The latter had taken in the Revolution a somewhat prominent part; that is, he had engaged in many contracts for the army, attended the clubs regularly, corresponded with the authorities of his department, and was loud in his denunciations of the aristocrats in the neighborhood. But owing, perhaps, to the German origin of the peasantry, and their quiet and rustic lives, the revolutionary fury which prevailed in the cities had hardly reached the country people. The occasional visit of a commissary from Paris or Strasburg served to keep the flame alive, and to remind the rural swains of the existence of a Republic in France.
Now and then, when I could gain a week's leave of absence, I returned to the village, and was received with tolerable politeness by my uncle, and with a warmer feeling by his daughter.
I won't describe to you the progress of our love, or the wrath of my uncle Edward, when he discovered that it still continued. He swore and he stormed; he locked Mary into her chamber, and vowed that he would withdraw the allowance he made me, if ever I ventured near her. His daughter, he said, should never marry a hopeless, penniless subaltern; and Mary declared she would not marry without his consent. What had I to do? -- to despair and to leave her. As for my poor uncle Jacob, he had no counsel to give me, and, indeed, no spirit left: his little church was turned into a stable, his surplice torn off his shoulders, and he was only too lucky in keeping His HEAD on them. A bright thought struck him: suppose you were to ask the advice of my old friend Schneider regarding this marriage? he has ever been your friend, and may help you now as before.
(Here the Captain paused a little.) You may fancy (continued he) that it was droll advice of a reverend gentleman like uncle Jacob to counsel me in this manner, and to bid me make friends with such a murderous cut-throat as Schneider; but we thought nothing of it in those days; guillotining was as common as dancing, and a man was only thought the better patriot the more severe he might be. I departed forthwith to Strasburg, and requested the vote and interest of the Citizen President of the Committee of Public Safety.
He heard me with a great deal of attention. I described to him most minutely the circumstance, expatiated upon the charms of my dear Mary, and painted her to him from head to foot. Her golden hair and her bright blushing cheeks, her slim waist and her tripping tiny feet; and furthermore, I added that she possessed a fortune which ought, by rights, to be mine, but for the miserly old father. 'Curse him for an aristocrat!' concluded I, in my wrath.
As I had been discoursing about Mary's charms Schneider listened with much complacency and attention: when I spoke about her fortune, his interest redoubled; and when I called her father an aristocrat, the worthy ex-Jesuit gave a grin of satisfaction, which was really quite terrible. O fool that I was to trust him so far!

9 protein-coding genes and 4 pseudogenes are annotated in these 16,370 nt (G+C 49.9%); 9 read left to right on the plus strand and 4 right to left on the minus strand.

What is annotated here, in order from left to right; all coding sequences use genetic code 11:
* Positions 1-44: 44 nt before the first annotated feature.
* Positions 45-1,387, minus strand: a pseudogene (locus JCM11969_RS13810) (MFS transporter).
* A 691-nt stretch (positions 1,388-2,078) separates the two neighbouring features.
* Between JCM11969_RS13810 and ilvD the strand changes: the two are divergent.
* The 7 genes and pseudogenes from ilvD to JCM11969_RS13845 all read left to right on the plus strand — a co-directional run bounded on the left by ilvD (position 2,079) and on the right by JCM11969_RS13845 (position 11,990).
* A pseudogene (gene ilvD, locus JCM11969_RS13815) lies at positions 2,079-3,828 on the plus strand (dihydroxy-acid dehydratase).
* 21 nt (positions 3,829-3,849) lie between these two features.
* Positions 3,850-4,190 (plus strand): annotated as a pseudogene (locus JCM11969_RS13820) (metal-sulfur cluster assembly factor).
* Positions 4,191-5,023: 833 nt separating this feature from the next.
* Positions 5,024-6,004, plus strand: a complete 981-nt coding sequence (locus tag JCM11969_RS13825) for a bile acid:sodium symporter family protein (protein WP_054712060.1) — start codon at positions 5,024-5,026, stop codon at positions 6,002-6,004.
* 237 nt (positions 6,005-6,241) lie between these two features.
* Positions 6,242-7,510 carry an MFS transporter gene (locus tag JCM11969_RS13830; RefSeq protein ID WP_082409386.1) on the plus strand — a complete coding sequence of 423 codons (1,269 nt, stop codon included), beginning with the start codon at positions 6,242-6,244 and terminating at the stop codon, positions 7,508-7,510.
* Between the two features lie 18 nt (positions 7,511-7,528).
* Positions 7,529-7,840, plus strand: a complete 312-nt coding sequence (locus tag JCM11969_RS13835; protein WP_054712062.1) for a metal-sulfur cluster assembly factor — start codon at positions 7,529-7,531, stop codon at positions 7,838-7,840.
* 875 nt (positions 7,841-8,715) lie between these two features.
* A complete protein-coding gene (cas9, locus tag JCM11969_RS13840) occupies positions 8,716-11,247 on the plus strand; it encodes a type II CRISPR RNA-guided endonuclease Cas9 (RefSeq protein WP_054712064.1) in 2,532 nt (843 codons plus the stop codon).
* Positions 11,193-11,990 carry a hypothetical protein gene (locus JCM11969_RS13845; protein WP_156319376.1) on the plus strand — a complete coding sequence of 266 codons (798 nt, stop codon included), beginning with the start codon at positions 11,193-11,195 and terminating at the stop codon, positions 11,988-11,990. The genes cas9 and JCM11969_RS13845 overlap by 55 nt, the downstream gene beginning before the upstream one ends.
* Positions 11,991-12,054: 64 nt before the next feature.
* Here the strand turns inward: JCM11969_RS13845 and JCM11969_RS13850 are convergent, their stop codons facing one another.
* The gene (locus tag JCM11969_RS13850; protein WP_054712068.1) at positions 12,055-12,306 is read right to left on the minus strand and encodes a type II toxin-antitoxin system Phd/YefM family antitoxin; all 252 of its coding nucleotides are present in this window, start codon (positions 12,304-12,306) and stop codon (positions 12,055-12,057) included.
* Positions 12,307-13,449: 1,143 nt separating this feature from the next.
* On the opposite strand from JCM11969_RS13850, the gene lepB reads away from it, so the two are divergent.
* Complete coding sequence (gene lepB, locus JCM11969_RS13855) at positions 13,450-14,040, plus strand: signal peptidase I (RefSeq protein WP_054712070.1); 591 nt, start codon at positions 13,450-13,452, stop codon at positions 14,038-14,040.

The very same evening an officer waited upon me with the following note from Saint Just:--
'STRASBURG, Fifth year of the Republic, one and indivisible, 11 Ventose.
'The citizen Pierre Ancel is to leave Strasburg within two hours, and to carry the enclosed despatches to the President of the Committee of Public Safety at Paris. The necessary leave of absence from his military duties has been provided. Instant punishment will follow the slightest delay on the road.
Salut et Fraternit?.'
There was no choice but obedience, and off I sped on my weary way to the capital.
As I was riding out of the Paris gate I met an equipage which I knew to be that of Schneider. The ruffian smiled at me as I passed, and wished me a bon voyage. Behind his chariot came a curious machine, or cart; a great basket, three stout poles, and several planks, all painted red, were lying in this vehicle, on the top of which was seated my friend with the big cockade. It was the PORTABLE GUILLOTINE which Schneider always carried with him on his travels. The bourreau was reading 'The Sorrows of Werter,' and looked as sentimental as usual.
I will not speak of my voyage in order to relate to you Schneider's. My story had awakened the wretch's curiosity and avarice, and he was determined that such a prize as I had shown my cousin to be should fall into no hands but his own. No sooner, in fact, had I quitted his room than he procured the order for my absence, and was on the way to Steinbach as I met him.
The journey is not a very long one; and on the next day my uncle Jacob was surprised by receiving a message that the citizen Schneider was in the village, and was coming to greet his old friend. Old Jacob was in an ecstasy, for he longed to see his college acquaintance, and he hoped also that Schneider had come into that part of the country upon the marriage-business of your humble servant. Of course Mary was summoned to give her best dinner, and wear her best frock; and her father made ready to receive the new State dignitary.